Private William Tope, 12th Battalion, recalled one Turkish counter-attack where bodies saved his life:

“I thought the best thing would be for me to be down in this trench that had no men in it at all, where the bodies were, because I felt that the counter-attack could come at any time. I’d hardly got into position before an absolute avalanche of bombs fell, puncturing these bodies, and up on top you’d hear the air coming out of the ones up there. I think they were aiming for the bodies that they could see. I was sheltering behind them, and I was there for all that day and the next night, then suddenly it all stopped, just like that…”

Tope, quoted in Harvey Broadbent, The Boys Who Came Home: Recollections of Gallipoli, Sydney, 2000, p.94

The fighting at Lone Pine for both sides during these Turkish counter-attacks was all about throwing bombs across hastily erected barriers, dashing around corners in trenches and getting off a few rounds at the shapes of advancing men, slipping over the dead and avoiding the dying and wounded. For the Anzacs, the action revolved around holding on to half a dozen such barriers erected during the attacking phase on 6 August and the network of Turkish trenches seized at that time. Dozens of small-scale actions were fought on 7, 8 and 9 August to hold back the brave and determined Turkish efforts to drive the Australians back out of their Lone Pine positions. This was the battle context for the award to seven Anzacs during this period of the Victoria Cross. In every way the story of how these awards were gained by these soldiers is typical of the actions carried out by hundreds of soldiers who fought at Lone Pine but who received no official recognition of their courage. Proof of this can be found in the pages of Charles Bean’s two chapters on the Lone Pine battle from his The Story of Anzac, Vol II – ‘The Attack Upon Lone Pine’ and ‘The Counter Attack at Lone Pine’. That said, the VC stories are stories of high courage and fully deserve to be told in memory of the VCs themselves.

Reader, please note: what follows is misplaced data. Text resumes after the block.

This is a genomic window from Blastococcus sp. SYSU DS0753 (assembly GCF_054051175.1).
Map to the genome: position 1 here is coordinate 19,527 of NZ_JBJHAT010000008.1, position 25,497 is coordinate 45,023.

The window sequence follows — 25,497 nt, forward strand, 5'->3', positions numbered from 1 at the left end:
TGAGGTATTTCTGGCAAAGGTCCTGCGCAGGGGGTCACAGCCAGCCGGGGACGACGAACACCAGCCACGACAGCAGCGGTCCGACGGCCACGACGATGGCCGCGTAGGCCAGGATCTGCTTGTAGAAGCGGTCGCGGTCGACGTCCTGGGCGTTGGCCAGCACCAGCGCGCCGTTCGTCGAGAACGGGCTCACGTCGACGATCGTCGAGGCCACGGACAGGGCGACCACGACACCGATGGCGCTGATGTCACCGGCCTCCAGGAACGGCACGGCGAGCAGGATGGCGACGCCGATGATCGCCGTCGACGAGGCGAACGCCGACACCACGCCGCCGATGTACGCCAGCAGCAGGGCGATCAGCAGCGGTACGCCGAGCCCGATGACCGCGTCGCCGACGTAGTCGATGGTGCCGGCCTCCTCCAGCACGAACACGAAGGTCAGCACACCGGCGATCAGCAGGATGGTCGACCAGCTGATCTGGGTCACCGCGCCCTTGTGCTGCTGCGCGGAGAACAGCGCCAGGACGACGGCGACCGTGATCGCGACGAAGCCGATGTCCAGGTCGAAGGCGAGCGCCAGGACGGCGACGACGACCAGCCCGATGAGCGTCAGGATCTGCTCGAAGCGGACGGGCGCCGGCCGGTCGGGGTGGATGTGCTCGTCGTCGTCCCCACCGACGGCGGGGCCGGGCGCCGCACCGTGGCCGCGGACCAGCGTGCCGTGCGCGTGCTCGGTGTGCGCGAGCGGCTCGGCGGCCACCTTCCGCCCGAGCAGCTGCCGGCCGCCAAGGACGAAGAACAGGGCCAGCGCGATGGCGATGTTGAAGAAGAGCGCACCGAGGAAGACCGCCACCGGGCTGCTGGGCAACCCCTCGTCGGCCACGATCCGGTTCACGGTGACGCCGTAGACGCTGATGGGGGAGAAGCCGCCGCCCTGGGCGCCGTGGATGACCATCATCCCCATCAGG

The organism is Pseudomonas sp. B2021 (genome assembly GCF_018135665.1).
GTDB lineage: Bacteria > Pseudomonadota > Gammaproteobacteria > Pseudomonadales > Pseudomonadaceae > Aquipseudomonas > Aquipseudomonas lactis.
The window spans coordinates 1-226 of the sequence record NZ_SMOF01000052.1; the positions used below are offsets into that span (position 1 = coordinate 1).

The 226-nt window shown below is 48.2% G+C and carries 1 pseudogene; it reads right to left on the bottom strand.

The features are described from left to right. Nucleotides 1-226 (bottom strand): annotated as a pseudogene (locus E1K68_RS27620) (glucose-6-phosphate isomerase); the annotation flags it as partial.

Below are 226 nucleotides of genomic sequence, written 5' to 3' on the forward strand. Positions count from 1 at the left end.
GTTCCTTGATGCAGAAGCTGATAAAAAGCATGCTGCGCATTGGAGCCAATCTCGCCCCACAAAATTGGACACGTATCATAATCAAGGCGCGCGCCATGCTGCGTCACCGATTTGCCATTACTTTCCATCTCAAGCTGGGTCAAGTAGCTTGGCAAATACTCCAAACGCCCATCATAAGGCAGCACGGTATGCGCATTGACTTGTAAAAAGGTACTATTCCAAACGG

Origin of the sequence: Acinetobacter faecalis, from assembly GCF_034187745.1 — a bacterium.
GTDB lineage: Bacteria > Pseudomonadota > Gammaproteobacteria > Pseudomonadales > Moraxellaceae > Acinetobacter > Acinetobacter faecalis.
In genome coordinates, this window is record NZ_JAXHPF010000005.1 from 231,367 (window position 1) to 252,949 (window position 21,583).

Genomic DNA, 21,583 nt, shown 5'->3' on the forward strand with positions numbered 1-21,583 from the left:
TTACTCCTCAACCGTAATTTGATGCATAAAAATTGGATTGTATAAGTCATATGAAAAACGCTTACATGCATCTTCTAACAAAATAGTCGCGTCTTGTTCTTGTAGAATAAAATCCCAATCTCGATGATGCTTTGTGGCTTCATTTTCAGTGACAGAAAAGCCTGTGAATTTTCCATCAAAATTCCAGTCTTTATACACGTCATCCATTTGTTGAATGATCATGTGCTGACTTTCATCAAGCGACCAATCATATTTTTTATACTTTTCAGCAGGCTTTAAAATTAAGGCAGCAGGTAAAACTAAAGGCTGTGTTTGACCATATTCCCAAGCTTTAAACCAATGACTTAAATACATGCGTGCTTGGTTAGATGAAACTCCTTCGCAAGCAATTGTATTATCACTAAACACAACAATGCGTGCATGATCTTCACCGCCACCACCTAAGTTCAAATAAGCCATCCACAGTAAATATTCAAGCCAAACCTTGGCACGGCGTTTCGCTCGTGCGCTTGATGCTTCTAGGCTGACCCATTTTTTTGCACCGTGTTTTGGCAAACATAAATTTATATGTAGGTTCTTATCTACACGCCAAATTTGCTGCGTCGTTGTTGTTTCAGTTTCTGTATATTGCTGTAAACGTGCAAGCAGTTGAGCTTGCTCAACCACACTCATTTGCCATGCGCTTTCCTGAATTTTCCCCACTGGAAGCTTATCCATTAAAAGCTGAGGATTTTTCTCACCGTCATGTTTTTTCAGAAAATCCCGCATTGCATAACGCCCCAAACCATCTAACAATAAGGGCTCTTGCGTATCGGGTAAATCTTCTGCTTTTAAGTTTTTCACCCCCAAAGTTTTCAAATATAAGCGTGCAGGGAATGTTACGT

2316 Private H. G. Lennox, 6th Battalion, Australian Infantry, Australian Imperial Force was killed in action 7 August 1915 aged 18. He was awarded the 1914-15 Star, the British War and Victory medals.

Commemoration [7]

2316 Private H. G. Lennox has no known grave and is commemorated on the Lone Pine Memorial, Gallipoli, Turkey.  There are more than 1,160 Commonwealth graves buried at the Lone Pine Cemetery and the Lone Pine Memorial commemorates nearly 5,000 Australian and New Zealand servicemen who died in the Anzac sector and who have no known grave.

Private H.G. Lennox is commemorated on the War Memorial at Canberra, the Corryong War Memorial and the family headstone in Corryong Cemetery, Victoria.  It is noted that the Corryong district was fully supportive of the war.  Over 3,500 men enlisted from north east Victoria in the Great War one of the highest rates recorded in Australia.  In 1916  the government tried to introduce conscription, Corryong, an isolated community of mainly British stock loyal to the Empire, proudly recorded the highest ‘yes’ vote in Australia.  However conscription was overall rejected in referendums.


Family details and photograph kindly forwarded by Margaret Jarvis & the Corryong Museum

[1] Commonwealth War Graves Commission

[2] The commemoration on his father’s headstone records that Lennox was 17 years old.  CWGC records his age as 18.

[3] AIF Attestation Paper

[4] CWGC

[5] https://www.awm.gov.au/military-event/E115/

[6] http://www.gallipoli.gov.au/bravery-awards-at-gallipoli/lone-pine.php

[7] CWGC


Lennox H. photo

Lennox H.

Australian War Memorial Canberra

Australian War Memorial Canberra

LENNOX H.G. Inscription Australian War Memorial

The Lone Pine Memorial Gallipoli Turkey

The Lone Pine Memorial

The Lone Pine Memorial Gallipoli Turkey Lennox H.G.

Corryong War Memorial

Corryong War Memorial

Corryong War Memorial Lennox H.

Family Headstone Horace [Lennox]

Family Headstone
Horace [Lennox]